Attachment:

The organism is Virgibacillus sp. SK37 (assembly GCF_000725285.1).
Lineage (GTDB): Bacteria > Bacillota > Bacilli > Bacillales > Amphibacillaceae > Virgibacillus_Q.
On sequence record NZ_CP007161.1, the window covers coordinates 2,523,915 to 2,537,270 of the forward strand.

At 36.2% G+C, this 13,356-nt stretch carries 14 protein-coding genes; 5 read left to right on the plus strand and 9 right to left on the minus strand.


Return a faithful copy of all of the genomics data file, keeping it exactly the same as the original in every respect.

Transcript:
The organism is Virgibacillus sp. SK37 (assembly GCF_000725285.1).
Lineage (GTDB): Bacteria > Bacillota > Bacilli > Bacillales > Amphibacillaceae > Virgibacillus_Q.
On sequence record NZ_CP007161.1, the window covers coordinates 2,523,915 to 2,537,270 of the forward strand.

At 36.2% G+C, this 13,356-nt stretch carries 14 protein-coding genes; 5 read left to right on the plus strand and 9 right to left on the minus strand.